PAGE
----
The Montreal Meeting Of The National Electric Light Association

Saturday, September 19, 1891
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ssgr. 19, 1891. THE ELECTRICAL WORLD of minor changes were inade. The rules were provisionally adopted and some sections were held for reference to the standing committee just mentioned. Owing to the late- ness of the hour the discussion was closed before all the rules had been taken up, and the remainder of the work was left to the committee. The session terminated with the reading of Mr. C. J. Field’s paper on Electric Railway Construction and Opera- tion. This proved to be a most practical paper of great interest to those engaged in electric railway work. and it was most unfortunate that it was read at a time when proper discussion was almost impossible. On Friday morning the two remaining papers were taken up. The first to be read was Mr. Ayex-‘s very valuable and interesting account of the methods used in the management of the great central station of the Municipal Company in St. Louis. The descriptions of the methods and precautions to be observed in arc lighting was full of practical details that must prove immensely useful to any manager. Two points especially referred to were the necessity of careful testing of apparatus and instruments and the great eifect of small changes in the current on the total energy required at the station. Mr. Ayer said on one occasion he had found that a slight accident to an ammeter was increasing the coal bill at the rate of $16 a day, inas- much as a current only .2 or .3 of an ampére greater than the normal required 20 or 25 per cent. more energy on ac- count of the action of the lamp mechanism upon the elec- tromotive force required. The discussion was comparatively brief, but Messrs, Nicholls, Francisco, Seely and others gave some useful fragments; of information from their own experiences, and several minor points were actively dis- cussed. The iinal remaining paper, Mr. Wa.rner’s practical treat- ment of the subject of Arc Light' Carbons was taken as read, owing to the little time remaining, andafter a small amount of casual business had been transacted Sir William Dawson, Mr. F. R. Redpath and Prof. H. T. Bovey were elected honorary members of the association. This termi- nated the public meetings, and the association then went into executive session. One important item of business transacted at this final meeting was the selection of Bulfalo, the home of President Huntley, as the place of the next meeting of the association. The selection was satis- factory to the members, even to those who hoped for the selection of a. more Western or Southern point. Three vacancies on the Executive Committee, caused by the cx- pirations of the terms of office of Messrs. J. J. Burleigh, A. M. Robinson and E. W. Rollins, were Elle/d by the elec- tion of Messrs. Frederic Nicholls, of Toronto; A. M. Young, of Waterbury, Conn., and M. D. Law, of Schenectady, N. Y. Resolutions of thanks were then tendered on the part of the association to Lord Stanley, Governor General of Canada.; to the City of Montreal; to the Committee on Exhibits, the press, the railway companies, and the man- agement of the VVindsor Hotel. The association then adjourned to meet again six months hence in Butfalo.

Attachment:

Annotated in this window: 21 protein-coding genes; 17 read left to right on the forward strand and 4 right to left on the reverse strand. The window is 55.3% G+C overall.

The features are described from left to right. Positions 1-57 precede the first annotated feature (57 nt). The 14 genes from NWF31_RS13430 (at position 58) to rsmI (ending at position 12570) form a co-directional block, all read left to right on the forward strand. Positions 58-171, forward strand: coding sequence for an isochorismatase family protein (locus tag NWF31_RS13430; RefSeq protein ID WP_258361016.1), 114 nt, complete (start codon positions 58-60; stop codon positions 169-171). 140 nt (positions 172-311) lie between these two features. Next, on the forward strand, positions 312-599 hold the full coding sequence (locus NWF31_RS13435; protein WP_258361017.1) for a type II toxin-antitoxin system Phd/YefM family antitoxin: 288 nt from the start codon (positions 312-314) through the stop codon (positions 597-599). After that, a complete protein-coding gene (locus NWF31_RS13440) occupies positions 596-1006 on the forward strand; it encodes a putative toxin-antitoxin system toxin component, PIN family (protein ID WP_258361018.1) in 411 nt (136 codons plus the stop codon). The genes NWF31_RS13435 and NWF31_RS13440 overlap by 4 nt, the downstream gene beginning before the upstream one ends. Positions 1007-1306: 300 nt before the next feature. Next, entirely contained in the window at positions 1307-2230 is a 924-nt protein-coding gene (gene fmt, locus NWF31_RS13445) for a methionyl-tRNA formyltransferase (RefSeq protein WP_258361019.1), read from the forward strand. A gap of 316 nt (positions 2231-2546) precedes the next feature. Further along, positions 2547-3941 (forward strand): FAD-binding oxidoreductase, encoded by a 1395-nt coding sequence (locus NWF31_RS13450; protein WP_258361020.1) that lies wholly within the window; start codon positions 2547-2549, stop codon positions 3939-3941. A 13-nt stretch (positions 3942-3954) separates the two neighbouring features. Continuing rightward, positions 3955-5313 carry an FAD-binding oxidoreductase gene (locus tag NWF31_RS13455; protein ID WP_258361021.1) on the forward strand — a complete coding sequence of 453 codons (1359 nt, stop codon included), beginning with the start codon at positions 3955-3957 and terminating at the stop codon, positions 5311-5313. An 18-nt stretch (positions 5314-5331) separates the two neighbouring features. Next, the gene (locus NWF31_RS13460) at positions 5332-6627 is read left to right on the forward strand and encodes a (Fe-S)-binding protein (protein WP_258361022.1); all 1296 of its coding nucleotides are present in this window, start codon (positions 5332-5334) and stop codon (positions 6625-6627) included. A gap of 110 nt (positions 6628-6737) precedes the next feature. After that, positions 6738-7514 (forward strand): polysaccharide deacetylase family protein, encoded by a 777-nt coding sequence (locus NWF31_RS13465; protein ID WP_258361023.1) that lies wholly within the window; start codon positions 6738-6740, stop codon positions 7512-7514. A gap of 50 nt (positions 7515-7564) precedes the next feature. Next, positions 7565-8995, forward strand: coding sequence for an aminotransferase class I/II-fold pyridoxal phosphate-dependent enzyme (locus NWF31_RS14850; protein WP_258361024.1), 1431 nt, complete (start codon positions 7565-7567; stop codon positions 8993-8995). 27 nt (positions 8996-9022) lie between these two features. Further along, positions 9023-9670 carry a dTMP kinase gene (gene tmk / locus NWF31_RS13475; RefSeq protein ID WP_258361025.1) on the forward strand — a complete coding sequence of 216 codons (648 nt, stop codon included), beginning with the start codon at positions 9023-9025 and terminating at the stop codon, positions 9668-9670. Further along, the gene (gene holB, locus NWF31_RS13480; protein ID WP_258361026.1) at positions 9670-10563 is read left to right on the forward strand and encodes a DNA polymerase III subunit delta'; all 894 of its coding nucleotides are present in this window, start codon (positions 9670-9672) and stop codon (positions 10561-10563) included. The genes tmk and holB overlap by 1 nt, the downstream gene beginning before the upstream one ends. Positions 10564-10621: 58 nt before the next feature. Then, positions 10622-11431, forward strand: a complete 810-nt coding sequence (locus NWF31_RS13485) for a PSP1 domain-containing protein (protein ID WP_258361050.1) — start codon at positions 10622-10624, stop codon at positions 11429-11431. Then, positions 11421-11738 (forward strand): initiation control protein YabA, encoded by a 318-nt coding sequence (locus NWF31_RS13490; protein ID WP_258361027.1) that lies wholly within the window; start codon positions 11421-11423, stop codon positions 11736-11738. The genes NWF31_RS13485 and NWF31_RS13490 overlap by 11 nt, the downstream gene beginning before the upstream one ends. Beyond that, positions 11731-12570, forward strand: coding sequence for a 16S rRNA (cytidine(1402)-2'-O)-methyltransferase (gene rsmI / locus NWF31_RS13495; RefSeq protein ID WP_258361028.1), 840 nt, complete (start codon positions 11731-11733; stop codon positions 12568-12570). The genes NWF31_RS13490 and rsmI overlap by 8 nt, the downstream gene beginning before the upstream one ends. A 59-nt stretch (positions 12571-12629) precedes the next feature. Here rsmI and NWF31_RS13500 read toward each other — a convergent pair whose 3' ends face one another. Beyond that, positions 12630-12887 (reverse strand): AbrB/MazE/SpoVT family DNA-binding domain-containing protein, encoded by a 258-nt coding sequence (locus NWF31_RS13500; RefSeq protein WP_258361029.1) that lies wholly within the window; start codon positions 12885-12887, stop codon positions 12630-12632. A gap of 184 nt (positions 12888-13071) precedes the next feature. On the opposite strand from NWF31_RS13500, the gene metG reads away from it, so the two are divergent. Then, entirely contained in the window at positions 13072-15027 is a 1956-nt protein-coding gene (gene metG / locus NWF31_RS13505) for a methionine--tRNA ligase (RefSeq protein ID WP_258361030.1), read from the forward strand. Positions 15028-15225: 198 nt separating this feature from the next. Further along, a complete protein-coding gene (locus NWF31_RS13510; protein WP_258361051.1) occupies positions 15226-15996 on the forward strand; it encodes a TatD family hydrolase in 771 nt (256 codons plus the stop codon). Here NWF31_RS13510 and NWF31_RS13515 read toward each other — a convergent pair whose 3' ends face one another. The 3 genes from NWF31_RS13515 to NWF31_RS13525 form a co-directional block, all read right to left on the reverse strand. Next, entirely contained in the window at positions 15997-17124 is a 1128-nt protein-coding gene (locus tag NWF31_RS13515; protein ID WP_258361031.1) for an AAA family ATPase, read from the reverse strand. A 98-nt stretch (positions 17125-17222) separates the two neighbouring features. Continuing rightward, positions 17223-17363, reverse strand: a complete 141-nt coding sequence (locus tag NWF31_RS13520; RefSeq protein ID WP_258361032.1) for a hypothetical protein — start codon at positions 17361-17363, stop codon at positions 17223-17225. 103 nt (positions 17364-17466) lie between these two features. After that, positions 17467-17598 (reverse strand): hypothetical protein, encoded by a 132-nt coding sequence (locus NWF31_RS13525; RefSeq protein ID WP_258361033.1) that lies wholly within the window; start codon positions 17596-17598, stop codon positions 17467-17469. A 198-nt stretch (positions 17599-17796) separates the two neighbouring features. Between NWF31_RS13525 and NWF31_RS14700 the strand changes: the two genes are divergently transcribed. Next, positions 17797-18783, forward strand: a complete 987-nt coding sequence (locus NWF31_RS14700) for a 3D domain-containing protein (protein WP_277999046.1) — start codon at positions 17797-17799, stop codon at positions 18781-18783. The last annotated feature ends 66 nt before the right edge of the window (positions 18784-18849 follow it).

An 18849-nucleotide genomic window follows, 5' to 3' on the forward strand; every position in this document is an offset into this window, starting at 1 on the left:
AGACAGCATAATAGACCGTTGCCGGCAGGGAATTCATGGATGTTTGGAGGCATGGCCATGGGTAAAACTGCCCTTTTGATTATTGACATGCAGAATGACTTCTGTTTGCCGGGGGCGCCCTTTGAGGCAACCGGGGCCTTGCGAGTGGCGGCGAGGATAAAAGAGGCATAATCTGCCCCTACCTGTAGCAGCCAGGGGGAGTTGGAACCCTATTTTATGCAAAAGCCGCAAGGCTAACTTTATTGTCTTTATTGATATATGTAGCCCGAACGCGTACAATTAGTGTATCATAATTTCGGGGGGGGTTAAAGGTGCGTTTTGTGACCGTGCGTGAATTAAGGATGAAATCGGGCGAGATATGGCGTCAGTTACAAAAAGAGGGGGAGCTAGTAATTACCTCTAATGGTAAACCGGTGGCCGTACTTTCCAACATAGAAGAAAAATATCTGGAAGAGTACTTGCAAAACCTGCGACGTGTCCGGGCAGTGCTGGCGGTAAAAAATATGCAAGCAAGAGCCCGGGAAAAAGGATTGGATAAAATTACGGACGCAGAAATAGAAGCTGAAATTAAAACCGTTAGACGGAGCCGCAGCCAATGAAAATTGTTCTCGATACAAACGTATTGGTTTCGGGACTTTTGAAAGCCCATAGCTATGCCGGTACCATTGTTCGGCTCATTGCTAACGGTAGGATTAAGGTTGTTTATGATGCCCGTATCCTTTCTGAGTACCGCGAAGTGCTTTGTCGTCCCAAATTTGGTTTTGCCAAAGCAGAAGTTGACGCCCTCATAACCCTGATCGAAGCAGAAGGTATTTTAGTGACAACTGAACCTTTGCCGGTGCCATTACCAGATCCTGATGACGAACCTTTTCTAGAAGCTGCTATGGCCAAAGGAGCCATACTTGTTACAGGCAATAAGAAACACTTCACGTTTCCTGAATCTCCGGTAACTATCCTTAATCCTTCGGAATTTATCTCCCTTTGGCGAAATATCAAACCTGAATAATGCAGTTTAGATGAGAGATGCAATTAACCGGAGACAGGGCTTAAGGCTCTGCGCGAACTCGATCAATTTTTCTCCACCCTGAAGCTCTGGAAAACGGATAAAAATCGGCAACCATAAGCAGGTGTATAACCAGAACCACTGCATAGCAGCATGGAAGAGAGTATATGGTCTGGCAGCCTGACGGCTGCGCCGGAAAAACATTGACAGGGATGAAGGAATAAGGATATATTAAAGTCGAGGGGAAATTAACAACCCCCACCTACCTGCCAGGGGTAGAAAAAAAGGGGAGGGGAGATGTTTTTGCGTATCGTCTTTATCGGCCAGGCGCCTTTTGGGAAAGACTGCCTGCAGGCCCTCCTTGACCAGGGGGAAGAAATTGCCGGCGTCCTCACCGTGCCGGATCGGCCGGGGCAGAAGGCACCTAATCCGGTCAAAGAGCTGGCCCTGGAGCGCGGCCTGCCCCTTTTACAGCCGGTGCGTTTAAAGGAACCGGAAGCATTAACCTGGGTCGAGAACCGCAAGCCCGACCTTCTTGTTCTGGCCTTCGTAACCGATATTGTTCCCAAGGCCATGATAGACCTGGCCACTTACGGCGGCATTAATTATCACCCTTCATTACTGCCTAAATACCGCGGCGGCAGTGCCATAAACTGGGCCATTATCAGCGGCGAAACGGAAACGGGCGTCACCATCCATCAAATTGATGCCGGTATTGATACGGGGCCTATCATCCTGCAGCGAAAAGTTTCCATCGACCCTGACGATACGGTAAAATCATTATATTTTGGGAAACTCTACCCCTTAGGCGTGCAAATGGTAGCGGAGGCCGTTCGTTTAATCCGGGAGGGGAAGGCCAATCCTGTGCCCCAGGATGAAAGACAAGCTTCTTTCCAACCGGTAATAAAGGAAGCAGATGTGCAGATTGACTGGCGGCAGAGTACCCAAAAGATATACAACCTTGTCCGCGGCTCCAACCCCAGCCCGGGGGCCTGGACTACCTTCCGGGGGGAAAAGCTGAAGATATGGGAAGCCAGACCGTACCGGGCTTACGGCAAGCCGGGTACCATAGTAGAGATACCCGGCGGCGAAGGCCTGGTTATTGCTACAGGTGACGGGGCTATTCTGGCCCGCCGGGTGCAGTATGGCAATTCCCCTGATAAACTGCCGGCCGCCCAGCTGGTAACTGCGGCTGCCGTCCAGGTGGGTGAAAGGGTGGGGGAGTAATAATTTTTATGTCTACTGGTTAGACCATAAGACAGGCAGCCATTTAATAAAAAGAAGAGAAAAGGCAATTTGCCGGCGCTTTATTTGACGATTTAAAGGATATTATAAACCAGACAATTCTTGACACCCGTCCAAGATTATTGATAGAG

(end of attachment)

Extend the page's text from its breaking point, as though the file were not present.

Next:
192 San. 19, 1891. The Montreal Meeting of the National Electric Light Association. Throughout Sunday. Sept. 6, the delegates to the Mon- treal Convention were gathering from all points of the com- pass as fast as the railway trains could carry them. The largest contingent, of course, was from New York, and the special train pulled out of the Grand Central station a little late, as special trains generally do, ut 9 :30. The journey north- ward was uneventful until when near Ma.nchester,Vt. ,the en- gine struck work, perhaps because of the unwanted charactel' of the load it was dragging. One cylinder was disabled, and most of the delegates got out to join the inquest. Mr. J. Car- penter Smith, on the end of a pry bar, rendered so valuable assistance to the engineer that finally the train started ahead with the remaining cylinder. and reached Rutland, where the Boston delegation, about 50 strong, was already waiting, and had been waiting foran hour and a half, The combi- nation train was made up and rushed northward again without further mishap. At St. John the Montreal con- tingent was waiting to welcome the train, and marched through the cars headed by two bagpipers, who disconrsed uneazthly sounds until the train got under way. At mid- night Montreal was reached, and the assembled crowd proceeded to the Windsor Hotel. A.l.l day Monday arrivals continued. By reason of the multiplicity of entertainments that the hospitality of our Canadian friends had provided but one session was held each day, and the first, which was really a preliminary meeting only, met in Windsor Hall, at three o`clock on Monday afternoon, Sept. 7. President Huntley, of nhe asf sociation, was in the chair, and in a brief speech presented Prof. H. T. Bovey. chairman of the Montreal Citizens’ Committee, who spoke a few words of welcome, and then in succession introduced the Hon. James, mayor of Montreal, Sir Donald Smith, Sir William Dawson, Mr, Richard White, and others. All these gentlemen joined in giving the heartiest possible welcome go the Convention. For the United States, President Huntley, U. S. Consul Knapp and Judge Armstrong re- sponded. Following Judge Armstrong. Mr. Erastus Wiman gave a brief address, joining with the gratitude of a member of the association the welcome of a Canadian to the visitors to his native land. Mr. Wiman especially callled attention to the splendid work that had been done in the electric transmission of power, and made some interest ing applications with reference to the great possibilities of electrical development in the city of Montreal. President Huntley then read his address, dealing particu- larly with the modern central station and showing its ten- dency to develop a zonal system of distribution, employing for the service in each zone that particular class of apparatus best adapted to give good results at that particular distance. President Huntley then read invitations from McGill University, the Art Association of Montreal, the Harbor Commissioners. and others, and after a vote of thanks had been passed i.n recognition of these, the meeting adjourned until the next morning, when the business at hand was the reports of the various committees appointed by the associa- tion. The first committee to report was that on the relations between manufacturing companies and central stations, read by Mr. E. R. Weeks. of Kansas City. It was full of excellent suggestions centring around the proposition cf' an offensive and defensive alliance among central station THE ELECTRICAL VVORLD. mon. Judge Arn\si.rong, Mr. Wiliucrdiug :md Mr. Frmi- cisco look part in xr vigorous discussion, warmly indoising the necessity for united action of some sort. Mr. T. Cal'- penfer Smith called attention to the good resulm that might be obtained by using as far so possible unpatented npparatns, and even making it, when it could be done economically. He felt that in this way the parent comps-` nies could be made to feel that the central stations were not entirely dependent on them, :md expressed tho opinion that there wus enough nnpntented apparatus to do a very large proportion of central station work if it were only put into use. After further discussion by Judge Armstrong, Mr. Nichols, Mr. Seeley and Mr. Burleigh, the committee, was continued with instructions to formulate a definite plan of campaign. Mr. H. M. Swetland then presented the report of the Coln- mittee of Dain. He said that information was very hard to obtain, and really all that it was possible for tlie committee tn do at present was little more than to urge upon the Asso- ciation the necessity of systematic and regular testing of apparatus, boilers, engines and dynamos. Too much stress, he added. cannot he laid on the need and advantage of just such work, and when careful testing becomes the rule instead of the exception the Committee on Data will be nble tosecure something in the way of useful information. There was no report from the committee on the Worlrl’s Fair, but instead Mr. J. A. Hornsby, secretary of the Elec- tricnl Section. reported on the work that had already been done, especially thc grand missionary work that has been lwconiplisliell in bringing electricity into such an iin- portant place in the transmission of power for the exposition. The main building devoted to ilectricity will or-rtainly be n credit to the count-ry, and although the other electrical exhibits will be somewhat scattered they will he no less imposing. Avigorous effort will be nmde to hold a great international electrical congress. Suggestions lmve already been oiiered to this effect, and informal inquiries have even been made, with the result of receiving many cordial responses from all over the world. The exposition management will do everything in its power to secure an in tcrnational congress, s.nd it will lny tho nint- tcr before the Unit/cd States authorities ut au eairly flute. ln response in a motion, n new comniittce on the Wurld's Fnir was appointed, consisting of Messrs. Sunny, Coleman, Hurt, Royce and Price. The eh-ctriv lipzhting section of the Cormnitl'/vc on Data, which was not rvndy to report at the beginning of thc mcctlng, then road :L brief report, dealing particularly with the r‘lz\ssilir'al.i